Effects of a Water Applied Biopromotor and Feed Applied MOS on the Prevalence of Colibacillosis and Egg Production in Commercial Heavy Breeders

Published on: 4/3/2018
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Commercial poultry production farms are under increasing pressure to reduce the use of antibiotics while maintaining health standards and pathogen control. Currently, there is an increased need for the development of effective products that serve as alternatives to antibiotics. We have developed a water applied biopromoter through careful selection of different types of prebiotics strategies (inactivated fermented Bacillus subtilis fragments and yeast cell wall extracts) that improves mucosal integrity and controls gram negative pathogens, while increasing productivity parameters and health status of the birds.

A commercial poultry farm (Ross 508 heavy breeders), Cuenavaca, Mexico, with a historical problem of increased mortality, increased diarrhea and reduced egg production attributed to Colibacillosis beginning at week 28 was divided into two treatment groups (n=2 houses). House 1 (n=20000 heavy breeders) served as the untreated control and was fed a commercial basal diet without AGP and House 2 (n=20000 heavy breeders) was treated with 2 doses of the biopromoter (0.2ml/bird) in the drinking water at week 24 and 18 days later and MOS incorporated into the standard commercial basal diet (2kg/ton) free of AGP during weeks 25-34.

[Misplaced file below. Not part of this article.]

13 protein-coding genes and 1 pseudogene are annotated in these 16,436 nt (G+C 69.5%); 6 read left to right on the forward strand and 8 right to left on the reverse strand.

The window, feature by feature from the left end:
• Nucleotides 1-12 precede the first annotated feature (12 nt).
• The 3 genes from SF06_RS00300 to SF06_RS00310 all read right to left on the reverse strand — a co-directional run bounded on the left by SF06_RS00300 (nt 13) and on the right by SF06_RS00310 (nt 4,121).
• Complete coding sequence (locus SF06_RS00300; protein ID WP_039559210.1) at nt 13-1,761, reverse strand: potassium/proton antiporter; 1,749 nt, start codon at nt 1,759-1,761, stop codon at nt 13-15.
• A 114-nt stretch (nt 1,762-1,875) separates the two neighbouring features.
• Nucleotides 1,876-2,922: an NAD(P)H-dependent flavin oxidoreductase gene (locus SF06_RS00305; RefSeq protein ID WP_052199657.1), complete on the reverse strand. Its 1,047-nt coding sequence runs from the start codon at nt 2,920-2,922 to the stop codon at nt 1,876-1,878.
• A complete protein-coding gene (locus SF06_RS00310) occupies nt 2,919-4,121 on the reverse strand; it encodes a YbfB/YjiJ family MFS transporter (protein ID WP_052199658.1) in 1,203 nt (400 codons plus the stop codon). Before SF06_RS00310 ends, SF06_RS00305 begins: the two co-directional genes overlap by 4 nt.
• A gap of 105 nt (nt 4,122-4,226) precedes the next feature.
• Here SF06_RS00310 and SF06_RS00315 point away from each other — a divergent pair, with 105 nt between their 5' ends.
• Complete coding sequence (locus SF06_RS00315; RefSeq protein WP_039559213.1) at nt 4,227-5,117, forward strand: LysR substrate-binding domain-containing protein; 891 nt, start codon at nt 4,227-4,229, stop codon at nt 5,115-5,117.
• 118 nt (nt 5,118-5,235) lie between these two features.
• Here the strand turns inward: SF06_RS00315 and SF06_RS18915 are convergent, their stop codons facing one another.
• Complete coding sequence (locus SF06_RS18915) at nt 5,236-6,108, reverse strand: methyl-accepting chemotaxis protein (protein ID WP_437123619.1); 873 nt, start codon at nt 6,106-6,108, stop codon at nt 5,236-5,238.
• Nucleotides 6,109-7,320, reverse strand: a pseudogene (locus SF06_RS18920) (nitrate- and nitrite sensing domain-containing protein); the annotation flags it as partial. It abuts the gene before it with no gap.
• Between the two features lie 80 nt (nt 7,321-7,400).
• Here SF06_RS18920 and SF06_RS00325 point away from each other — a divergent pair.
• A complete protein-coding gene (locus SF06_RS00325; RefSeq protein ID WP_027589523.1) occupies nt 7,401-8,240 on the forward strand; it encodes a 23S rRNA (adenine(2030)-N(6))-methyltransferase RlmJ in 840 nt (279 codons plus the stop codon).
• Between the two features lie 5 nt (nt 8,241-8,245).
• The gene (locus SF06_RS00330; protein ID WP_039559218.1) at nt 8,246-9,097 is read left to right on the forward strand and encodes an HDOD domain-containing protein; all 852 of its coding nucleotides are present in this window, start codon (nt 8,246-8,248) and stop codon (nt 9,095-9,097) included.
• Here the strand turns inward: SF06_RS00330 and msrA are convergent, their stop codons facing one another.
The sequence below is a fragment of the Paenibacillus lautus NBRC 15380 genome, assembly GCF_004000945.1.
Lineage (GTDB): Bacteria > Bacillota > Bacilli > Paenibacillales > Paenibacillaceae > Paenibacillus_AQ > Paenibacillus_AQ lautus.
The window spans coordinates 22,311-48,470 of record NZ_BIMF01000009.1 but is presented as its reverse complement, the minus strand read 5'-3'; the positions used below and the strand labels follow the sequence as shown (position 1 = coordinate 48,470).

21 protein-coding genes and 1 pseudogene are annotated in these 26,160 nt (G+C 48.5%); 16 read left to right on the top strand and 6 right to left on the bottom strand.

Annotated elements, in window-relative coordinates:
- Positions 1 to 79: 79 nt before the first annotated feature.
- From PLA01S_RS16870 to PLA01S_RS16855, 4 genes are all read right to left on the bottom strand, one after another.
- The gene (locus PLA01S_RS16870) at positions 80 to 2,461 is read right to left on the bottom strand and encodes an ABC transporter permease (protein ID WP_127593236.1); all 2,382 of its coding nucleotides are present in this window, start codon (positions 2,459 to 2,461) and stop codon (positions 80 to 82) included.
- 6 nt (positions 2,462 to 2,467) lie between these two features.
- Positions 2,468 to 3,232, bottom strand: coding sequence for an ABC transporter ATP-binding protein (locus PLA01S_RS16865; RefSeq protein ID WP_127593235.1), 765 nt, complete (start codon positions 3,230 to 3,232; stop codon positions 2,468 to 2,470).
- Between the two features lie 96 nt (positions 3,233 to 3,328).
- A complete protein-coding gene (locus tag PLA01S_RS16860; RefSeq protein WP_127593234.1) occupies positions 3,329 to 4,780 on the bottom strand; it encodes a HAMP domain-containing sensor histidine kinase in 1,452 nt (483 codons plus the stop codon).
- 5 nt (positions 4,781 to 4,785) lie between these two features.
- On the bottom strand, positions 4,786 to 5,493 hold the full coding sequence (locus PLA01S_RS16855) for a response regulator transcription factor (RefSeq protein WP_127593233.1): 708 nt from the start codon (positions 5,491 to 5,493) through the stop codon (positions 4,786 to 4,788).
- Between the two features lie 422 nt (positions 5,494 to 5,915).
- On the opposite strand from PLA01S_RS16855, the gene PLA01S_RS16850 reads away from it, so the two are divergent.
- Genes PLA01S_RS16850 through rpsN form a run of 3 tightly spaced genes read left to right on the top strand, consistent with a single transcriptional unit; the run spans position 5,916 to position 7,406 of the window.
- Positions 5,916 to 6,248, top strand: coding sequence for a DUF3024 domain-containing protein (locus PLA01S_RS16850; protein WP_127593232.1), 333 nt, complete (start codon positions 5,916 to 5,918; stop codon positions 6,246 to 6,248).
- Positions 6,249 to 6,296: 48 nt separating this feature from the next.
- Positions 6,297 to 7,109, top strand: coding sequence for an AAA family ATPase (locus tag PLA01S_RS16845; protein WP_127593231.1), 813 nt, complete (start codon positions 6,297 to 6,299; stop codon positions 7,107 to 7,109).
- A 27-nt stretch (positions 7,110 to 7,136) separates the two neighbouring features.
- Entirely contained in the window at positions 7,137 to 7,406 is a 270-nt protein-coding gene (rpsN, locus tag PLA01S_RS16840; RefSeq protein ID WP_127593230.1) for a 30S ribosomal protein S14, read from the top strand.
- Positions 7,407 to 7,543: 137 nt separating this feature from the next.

Results show significantly increased mortality in the untreated house beginning at 28 weeks and continuing until 34 weeks, comparable with historical farm data, while birds in the treated house presented normal mortality consistent with stress associated during the peak of production.  Microbiological analysis confirmed that the increased mortality in the untreated house was consistent with Colibacillosis. Through peak of production the treated house achieved 84.48% production while the control house achieved a maximum production of 67.03%.

Analysis further showed egg production in the treated house was significantly higher (n=899,230) when compared to the untreated control house (n= 497,425).  These data indicate that treatment with two doses of the biopromoter and temporary incorporation of MOS into the commercial basal diet can moderate the effects of E. coli in heavy breeders. Furthermore, this strategic approach of combining prebiotics provides an excellent alternative intervention strategy to chemotherapeutic agents.

Key Words: Biopromotor, Colibacillosis, Breeders, MOS.


Presented at the International Poultry Scientific Forum 2018 in Atlanta, USA.

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